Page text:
Chris Flodberg, "Shaded Pond," 2016
Chris Flodberg, "Shaded Pond," 2016, oil on canvas, 5’ x 7’
An artist with a self-confessed “antique hand” who paints landscapes that seem a throwback to Romanticism is bound to raise eyebrows in a digital age ruled by irony, post-modern genre-bending and anything-goes mash-ups. But Calgarian Chris Flodberg isn’t embarrassed or apologetic, citing his interest in the intense ways humans respond psychologically to nature and arguing for the continued relevance of archetypal depictions.
Flodberg avoids stereotypes of the picturesque, like waterfalls or stunning mountains at sunset, but looks instead for something more real, perhaps a little scruffier, when he tramps around searching for a scene to paint. “It’s a place that suggests you could be vulnerable to it,” he says. “It feels a little bit damaged and destroyed, and maybe a little bit spooky and weird, but it’s beautiful at the same time. That dichotomy is a facet of Romantic landscape painting – it’s beautiful or sublime, but it’s also threatening as well. It’s a landscape that’s in flux.”
His latest pieces include Shaded Pond and Small Pond, Prairie Forest, which depict waterholes littered with deadwood, the sort of damage caused by cattle. Both are painted at a human scale of five by seven feet so viewers feel they could almost step into them.
Chris Flodberg, "Shaded Pond, Prairie Forest" 2016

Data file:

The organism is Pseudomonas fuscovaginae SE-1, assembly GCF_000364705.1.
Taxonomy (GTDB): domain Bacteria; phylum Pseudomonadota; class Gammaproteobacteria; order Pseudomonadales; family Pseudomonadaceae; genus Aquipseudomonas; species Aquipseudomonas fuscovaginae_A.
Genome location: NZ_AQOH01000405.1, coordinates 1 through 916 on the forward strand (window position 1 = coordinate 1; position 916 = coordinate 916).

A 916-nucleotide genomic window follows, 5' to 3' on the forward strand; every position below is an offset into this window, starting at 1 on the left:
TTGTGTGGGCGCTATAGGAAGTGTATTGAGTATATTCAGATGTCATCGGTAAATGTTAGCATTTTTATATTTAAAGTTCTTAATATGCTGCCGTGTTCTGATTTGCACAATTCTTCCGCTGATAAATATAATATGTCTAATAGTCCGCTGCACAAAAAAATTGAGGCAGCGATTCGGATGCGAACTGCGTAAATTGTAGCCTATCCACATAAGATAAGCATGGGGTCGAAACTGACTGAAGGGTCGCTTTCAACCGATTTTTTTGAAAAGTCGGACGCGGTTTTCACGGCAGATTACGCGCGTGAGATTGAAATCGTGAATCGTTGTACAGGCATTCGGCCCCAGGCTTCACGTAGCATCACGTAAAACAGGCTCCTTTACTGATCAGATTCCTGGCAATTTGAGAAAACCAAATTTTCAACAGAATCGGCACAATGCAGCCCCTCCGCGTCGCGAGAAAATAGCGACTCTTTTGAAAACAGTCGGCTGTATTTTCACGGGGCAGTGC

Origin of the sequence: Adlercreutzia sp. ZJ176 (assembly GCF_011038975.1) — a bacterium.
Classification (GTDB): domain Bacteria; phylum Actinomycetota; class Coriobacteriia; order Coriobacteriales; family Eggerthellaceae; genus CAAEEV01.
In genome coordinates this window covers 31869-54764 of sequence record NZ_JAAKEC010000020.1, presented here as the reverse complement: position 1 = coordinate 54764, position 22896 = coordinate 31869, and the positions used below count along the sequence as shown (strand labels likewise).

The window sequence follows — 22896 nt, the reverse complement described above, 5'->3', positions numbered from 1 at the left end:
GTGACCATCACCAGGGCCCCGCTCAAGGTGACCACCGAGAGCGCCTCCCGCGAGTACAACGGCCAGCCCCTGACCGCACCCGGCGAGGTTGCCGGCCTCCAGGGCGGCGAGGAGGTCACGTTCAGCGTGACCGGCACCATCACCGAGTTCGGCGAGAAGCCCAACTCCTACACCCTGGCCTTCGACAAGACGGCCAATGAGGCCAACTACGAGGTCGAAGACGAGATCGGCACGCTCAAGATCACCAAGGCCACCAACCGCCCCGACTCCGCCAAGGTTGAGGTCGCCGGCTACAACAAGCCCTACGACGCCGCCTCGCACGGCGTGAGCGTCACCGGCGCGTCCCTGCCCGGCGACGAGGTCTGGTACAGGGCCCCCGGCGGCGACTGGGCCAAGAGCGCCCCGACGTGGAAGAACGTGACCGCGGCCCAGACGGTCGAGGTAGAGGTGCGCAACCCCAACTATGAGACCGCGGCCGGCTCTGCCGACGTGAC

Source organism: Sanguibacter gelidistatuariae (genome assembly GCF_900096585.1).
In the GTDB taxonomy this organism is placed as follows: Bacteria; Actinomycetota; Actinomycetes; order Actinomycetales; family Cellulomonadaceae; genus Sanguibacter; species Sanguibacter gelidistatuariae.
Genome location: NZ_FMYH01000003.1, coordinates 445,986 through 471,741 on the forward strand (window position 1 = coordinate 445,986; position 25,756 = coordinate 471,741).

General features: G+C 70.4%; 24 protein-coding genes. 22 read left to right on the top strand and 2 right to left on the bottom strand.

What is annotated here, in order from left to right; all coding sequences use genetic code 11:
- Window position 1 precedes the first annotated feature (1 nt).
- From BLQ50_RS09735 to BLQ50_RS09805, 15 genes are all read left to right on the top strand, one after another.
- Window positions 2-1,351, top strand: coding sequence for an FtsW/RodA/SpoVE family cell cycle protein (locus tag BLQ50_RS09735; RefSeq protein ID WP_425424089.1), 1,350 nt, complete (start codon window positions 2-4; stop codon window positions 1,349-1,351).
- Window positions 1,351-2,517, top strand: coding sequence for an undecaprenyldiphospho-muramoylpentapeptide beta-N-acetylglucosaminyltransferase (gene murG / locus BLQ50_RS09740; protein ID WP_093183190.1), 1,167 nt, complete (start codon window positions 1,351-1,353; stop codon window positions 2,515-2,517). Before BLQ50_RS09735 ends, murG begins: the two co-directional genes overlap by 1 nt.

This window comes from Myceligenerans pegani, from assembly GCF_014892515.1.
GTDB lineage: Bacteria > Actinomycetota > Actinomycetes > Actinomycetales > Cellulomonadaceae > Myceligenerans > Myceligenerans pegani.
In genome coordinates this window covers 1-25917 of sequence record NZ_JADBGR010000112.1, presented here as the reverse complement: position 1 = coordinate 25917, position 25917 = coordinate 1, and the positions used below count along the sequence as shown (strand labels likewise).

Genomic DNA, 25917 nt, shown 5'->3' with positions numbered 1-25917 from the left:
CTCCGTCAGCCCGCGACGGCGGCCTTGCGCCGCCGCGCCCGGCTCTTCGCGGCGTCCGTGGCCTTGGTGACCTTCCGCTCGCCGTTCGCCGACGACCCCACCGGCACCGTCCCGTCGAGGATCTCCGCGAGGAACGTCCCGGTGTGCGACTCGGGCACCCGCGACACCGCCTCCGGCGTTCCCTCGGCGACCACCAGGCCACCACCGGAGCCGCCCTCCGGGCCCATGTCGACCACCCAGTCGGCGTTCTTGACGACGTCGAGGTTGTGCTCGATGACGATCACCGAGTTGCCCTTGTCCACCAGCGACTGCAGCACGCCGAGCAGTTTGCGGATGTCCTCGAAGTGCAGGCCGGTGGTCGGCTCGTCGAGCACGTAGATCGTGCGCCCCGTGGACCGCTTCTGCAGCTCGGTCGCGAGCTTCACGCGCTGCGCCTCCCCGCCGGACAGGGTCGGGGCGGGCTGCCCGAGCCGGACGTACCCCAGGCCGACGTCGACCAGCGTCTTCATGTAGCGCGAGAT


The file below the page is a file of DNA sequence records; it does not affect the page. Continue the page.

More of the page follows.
Chris Flodberg, "Shaded Pond, Prairie Forest" 2016, oil on canvas, 5' x 7'
Despite his interest in historical painting, Flodberg, who earned a Master’s degree at the University of Alberta in Edmonton, is also of his time. His output over the last two decades is marked by radical shifts in themes and subjects. He has painted elaborate banquets as a commentary on consumption and waste, as well as vintage warships and guard dogs.
In this sense, his work does mash up – though the juxtapositions are across time and series of paintings, rather than within a single image. His varied practice is the focus of a new hardcover book, Chris Flodberg: Paintings, released by Douglas & McIntyre in July. He says it gives visual form to his interest in how paintings communicate with each other.
A case in point: along with the landscapes he’s showing at Masters Gallery, Flodberg also offers a selection of images from Automythology, which riffs on how digital versions of the self are invented in social media.
Chris Flodberg, "Automythology" (selection of 9/100), 2015-2016
Chris Flodberg, "Automythology" (selection of 9/100), 2015-2016, mixed media, 15" x 10.5" each
For this project, Flodberg painted a portrait of himself each day, amassing 100 small images, each stylistically distinct from the others, as an exercise to broaden his creative range. They’re displayed in a grid as one work.
“It’s one person presenting himself artistically, stylistically, conceptually, in all these different ways,” says Flodberg. “And the whole thing is groping at some sense of identity. But in the end, it lacks a centre. It lacks truth. Each one is a portal. It’s a representation of me. But it can’t define me.”